* Avoid entering areas where poultry may be slaughtered and contact with surfaces which might be contaminated by droppings of poultry or other animals;
* Poultry and eggs should be thoroughly cooked before eating;
* Wash hands frequently with soap, especially before touching the mouth, nose or eyes, handling food or eating; after going to the toilet or touching public installations or equipment (including escalator handrails, elevator control panels and door knobs); or when hands are dirtied by respiratory secretions after coughing or sneezing;
* Cover the nose and mouth while sneezing or coughing, hold the spit with a tissue and put it into a covered dustbin;
* Avoid crowded places and contact with fever patients; and
* Wear masks when respiratory symptoms develop or when taking care of fever patients.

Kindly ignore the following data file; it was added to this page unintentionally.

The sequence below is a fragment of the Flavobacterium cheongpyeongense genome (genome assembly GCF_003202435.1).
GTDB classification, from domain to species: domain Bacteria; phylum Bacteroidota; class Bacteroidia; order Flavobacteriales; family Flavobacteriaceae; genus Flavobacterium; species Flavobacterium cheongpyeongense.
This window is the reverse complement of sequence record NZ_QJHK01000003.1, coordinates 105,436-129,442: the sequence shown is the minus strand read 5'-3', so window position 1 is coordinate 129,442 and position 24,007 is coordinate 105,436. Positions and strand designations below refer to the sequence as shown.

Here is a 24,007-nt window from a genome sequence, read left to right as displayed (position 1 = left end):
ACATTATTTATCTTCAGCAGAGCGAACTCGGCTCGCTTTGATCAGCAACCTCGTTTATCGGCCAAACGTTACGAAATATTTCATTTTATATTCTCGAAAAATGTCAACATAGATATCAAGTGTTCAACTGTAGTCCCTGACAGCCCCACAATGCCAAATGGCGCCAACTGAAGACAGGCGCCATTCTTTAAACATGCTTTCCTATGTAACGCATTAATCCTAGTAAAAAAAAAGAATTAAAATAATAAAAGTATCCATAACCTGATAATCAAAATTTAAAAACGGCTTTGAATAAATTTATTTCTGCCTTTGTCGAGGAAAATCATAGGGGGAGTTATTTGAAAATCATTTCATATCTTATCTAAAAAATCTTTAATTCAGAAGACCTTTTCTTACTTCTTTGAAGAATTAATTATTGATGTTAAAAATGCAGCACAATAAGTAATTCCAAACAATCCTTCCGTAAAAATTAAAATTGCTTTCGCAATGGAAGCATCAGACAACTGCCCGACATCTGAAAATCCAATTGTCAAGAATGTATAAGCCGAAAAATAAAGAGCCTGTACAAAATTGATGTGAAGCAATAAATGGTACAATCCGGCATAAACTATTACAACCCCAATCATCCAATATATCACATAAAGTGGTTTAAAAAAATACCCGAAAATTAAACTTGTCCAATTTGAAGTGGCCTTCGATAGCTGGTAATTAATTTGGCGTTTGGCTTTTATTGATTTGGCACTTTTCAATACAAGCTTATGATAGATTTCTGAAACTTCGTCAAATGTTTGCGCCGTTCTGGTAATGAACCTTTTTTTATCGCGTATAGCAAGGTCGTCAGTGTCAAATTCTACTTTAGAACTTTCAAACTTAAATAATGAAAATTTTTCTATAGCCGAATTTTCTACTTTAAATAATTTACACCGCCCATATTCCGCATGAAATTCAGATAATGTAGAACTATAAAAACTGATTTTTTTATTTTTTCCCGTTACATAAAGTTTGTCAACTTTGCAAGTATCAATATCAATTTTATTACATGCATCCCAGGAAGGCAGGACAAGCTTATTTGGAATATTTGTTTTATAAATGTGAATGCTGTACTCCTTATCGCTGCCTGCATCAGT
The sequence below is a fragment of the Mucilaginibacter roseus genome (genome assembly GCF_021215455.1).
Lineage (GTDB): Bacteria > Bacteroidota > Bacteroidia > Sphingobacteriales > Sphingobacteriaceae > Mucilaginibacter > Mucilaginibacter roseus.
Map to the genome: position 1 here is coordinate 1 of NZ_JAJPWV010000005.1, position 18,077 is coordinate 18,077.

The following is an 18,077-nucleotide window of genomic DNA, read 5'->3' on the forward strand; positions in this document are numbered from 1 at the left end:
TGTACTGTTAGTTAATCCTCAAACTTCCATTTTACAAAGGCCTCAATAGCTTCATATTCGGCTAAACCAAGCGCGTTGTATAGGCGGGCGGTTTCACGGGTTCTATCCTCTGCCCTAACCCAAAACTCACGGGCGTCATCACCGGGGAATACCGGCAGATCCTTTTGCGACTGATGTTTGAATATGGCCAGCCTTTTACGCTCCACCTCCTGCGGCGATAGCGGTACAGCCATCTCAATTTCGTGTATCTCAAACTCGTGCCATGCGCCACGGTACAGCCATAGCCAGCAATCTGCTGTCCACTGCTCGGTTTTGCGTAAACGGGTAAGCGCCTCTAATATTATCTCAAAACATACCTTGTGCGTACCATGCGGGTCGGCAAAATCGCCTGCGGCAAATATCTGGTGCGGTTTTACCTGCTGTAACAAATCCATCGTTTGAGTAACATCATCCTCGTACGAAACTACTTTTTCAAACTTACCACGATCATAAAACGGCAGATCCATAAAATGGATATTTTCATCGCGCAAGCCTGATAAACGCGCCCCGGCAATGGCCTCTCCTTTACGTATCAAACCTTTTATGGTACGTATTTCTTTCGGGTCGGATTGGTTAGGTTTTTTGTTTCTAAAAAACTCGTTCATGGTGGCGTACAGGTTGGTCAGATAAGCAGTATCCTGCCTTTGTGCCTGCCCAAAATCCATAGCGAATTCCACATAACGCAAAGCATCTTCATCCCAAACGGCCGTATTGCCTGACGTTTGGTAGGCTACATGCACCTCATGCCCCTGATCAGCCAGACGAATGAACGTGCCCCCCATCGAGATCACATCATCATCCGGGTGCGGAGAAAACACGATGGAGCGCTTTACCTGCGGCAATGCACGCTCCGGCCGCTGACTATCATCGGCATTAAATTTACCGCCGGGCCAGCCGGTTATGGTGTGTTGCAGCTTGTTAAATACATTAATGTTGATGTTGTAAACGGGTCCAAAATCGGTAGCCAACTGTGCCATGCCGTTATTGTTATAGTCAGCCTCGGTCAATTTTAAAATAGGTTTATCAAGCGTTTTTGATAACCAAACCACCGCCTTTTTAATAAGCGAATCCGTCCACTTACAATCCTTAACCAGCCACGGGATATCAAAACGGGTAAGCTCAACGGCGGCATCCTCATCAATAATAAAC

The public may visit the CHP’s avian influenza page (www.chp.gov.hk/en/view_content/24244.html) and website (www.chp.gov.hk/files/pdf/global_statistics_avian_influenza_e.pdf) for more information on avian influenza-affected areas and provinces.

Ends/Wednesday, April 9, 2014
Issued at HKT 22:18

NNNN

 

…..

Traditional Chinese Simplified Chinese Email this article news.gov.hk
Imported human case of avian influenza A(H7N9) under CHP investigation
*********************************************************     The Centre for Health Protection (CHP) of the Department of Health (DH) is today (April 13) investigating an imported human case of avian influenza A(H7N9) affecting a woman aged 85.The patient, with underlying medical conditions, travelled to Dongguan from April 4 to 5 with her husband and younger brother. They lived at their relatives’ home where their relatives have reared chickens. The patient also visited a wet market near their home there and helped in slaughtering chickens at home on April 4. She returned to Hong Kong on April 5, and developed fever, cough with blood-stained sputum and shortness of breath since April 11. She was sent to the Accident and Emergency Department of Tseung Kwan O Hospital (TKOH) by ambulance today and was subsequently admitted. She is currently managed under isolation and her condition is critical.